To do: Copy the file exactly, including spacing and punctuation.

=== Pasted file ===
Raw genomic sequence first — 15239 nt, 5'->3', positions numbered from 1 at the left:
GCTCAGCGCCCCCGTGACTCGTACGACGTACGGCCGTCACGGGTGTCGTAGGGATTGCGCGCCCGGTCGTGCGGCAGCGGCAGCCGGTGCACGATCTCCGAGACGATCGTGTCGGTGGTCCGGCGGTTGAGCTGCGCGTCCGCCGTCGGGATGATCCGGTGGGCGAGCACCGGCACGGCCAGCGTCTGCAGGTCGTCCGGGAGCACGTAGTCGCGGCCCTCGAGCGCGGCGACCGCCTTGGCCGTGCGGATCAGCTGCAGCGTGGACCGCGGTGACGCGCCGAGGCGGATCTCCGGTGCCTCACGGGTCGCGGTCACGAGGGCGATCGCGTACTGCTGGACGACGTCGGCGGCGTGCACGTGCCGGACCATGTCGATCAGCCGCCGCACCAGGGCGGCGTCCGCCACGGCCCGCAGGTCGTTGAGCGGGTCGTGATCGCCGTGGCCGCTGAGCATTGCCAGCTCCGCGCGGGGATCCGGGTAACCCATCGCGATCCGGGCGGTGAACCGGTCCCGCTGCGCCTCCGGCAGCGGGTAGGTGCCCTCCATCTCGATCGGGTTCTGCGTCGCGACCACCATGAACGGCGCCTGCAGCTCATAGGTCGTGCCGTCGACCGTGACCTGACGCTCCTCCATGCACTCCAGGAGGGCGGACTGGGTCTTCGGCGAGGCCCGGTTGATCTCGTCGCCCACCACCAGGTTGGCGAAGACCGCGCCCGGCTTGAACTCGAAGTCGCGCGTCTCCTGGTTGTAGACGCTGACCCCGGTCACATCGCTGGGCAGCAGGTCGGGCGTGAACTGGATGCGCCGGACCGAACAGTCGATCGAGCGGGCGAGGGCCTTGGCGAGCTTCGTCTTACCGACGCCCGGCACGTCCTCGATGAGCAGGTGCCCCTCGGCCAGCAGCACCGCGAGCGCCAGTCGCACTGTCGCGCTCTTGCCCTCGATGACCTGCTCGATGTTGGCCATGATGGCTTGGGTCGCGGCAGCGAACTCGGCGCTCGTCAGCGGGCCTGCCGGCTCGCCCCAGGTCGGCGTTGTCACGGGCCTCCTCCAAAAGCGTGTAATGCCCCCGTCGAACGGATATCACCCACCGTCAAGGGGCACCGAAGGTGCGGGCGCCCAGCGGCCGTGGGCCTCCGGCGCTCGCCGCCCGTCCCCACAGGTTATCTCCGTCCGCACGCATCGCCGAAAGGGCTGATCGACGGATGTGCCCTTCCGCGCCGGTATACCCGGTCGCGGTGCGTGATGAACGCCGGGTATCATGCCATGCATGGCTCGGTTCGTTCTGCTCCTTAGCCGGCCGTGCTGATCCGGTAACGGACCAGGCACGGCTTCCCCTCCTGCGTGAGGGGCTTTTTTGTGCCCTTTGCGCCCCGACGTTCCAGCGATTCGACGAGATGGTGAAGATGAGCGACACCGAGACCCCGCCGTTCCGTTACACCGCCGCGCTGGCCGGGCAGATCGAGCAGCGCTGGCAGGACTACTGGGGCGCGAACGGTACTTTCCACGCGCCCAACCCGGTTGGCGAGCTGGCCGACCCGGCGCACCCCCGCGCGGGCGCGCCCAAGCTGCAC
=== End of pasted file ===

Raw genomic sequence first — 15239 nt, 5'->3', positions numbered from 1 at the left:
GCTCAGCGCCCCCGTGACTCGTACGACGTACGGCCGTCACGGGTGTCGTAGGGATTGCGCGCCCGGTCGTGCGGCAGCGGCAGCCGGTGCACGATCTCCGAGACGATCGTGTCGGTGGTCCGGCGGTTGAGCTGCGCGTCCGCCGTCGGGATGATCCGGTGGGCGAGCACCGGCACGGCCAGCGTCTGCAGGTCGTCCGGGAGCACGTAGTCGCGGCCCTCGAGCGCGGCGACCGCCTTGGCCGTGCGGATCAGCTGCAGCGTGGACCGCGGTGACGCGCCGAGGCGGATCTCCGGTGCCTCACGGGTCGCGGTCACGAGGGCGATCGCGTACTGCTGGACGACGTCGGCGGCGTGCACGTGCCGGACCATGTCGATCAGCCGCCGCACCAGGGCGGCGTCCGCCACGGCCCGCAGGTCGTTGAGCGGGTCGTGATCGCCGTGGCCGCTGAGCATTGCCAGCTCCGCGCGGGGATCCGGGTAACCCATCGCGATCCGGGCGGTGAACCGGTCCCGCTGCGCCTCCGGCAGCGGGTAGGTGCCCTCCATCTCGATCGGGTTCTGCGTCGCGACCACCATGAACGGCGCCTGCAGCTCATAGGTCGTGCCGTCGACCGTGACCTGACGCTCCTCCATGCACTCCAGGAGGGCGGACTGGGTCTTCGGCGAGGCCCGGTTGATCTCGTCGCCCACCACCAGGTTGGCGAAGACCGCGCCCGGCTTGAACTCGAAGTCGCGCGTCTCCTGGTTGTAGACGCTGACCCCGGTCACATCGCTGGGCAGCAGGTCGGGCGTGAACTGGATGCGCCGGACCGAACAGTCGATCGAGCGGGCGAGGGCCTTGGCGAGCTTCGTCTTACCGACGCCCGGCACGTCCTCGATGAGCAGGTGCCCCTCGGCCAGCAGCACCGCGAGCGCCAGTCGCACTGTCGCGCTCTTGCCCTCGATGACCTGCTCGATGTTGGCCATGATGGCTTGGGTCGCGGCAGCGAACTCGGCGCTCGTCAGCGGGCCTGCCGGCTCGCCCCAGGTCGGCGTTGTCACGGGCCTCCTCCAAAAGCGTGTAATGCCCCCGTCGAACGGATATCACCCACCGTCAAGGGGCACCGAAGGTGCGGGCGCCCAGCGGCCGTGGGCCTCCGGCGCTCGCCGCCCGTCCCCACAGGTTATCTCCGTCCGCACGCATCGCCGAAAGGGCTGATCGACGGATGTGCCCTTCCGCGCCGGTATACCCGGTCGCGGTGCGTGATGAACGCCGGGTATCATGCCATGCATGGCTCGGTTCGTTCTGCTCCTTAGCCGGCCGTGCTGATCCGGTAACGGACCAGGCACGGCTTCCCCTCCTGCGTGAGGGGCTTTTTTGTGCCCTTTGCGCCCCGACGTTCCAGCGATTCGACGAGATGGTGAAGATGAGCGACACCGAGACCCCGCCGTTCCGTTACACCGCCGCGCTGGCCGGGCAGATCGAGCAGCGCTGGCAGGACTACTGGGGCGCGAACGGTACTTTCCACGCGCCCAACCCGGTTGGCGAGCTGGCCGACCCGGCGCACCCCCGCGCGGGCGCGCCCAAGCTGCAC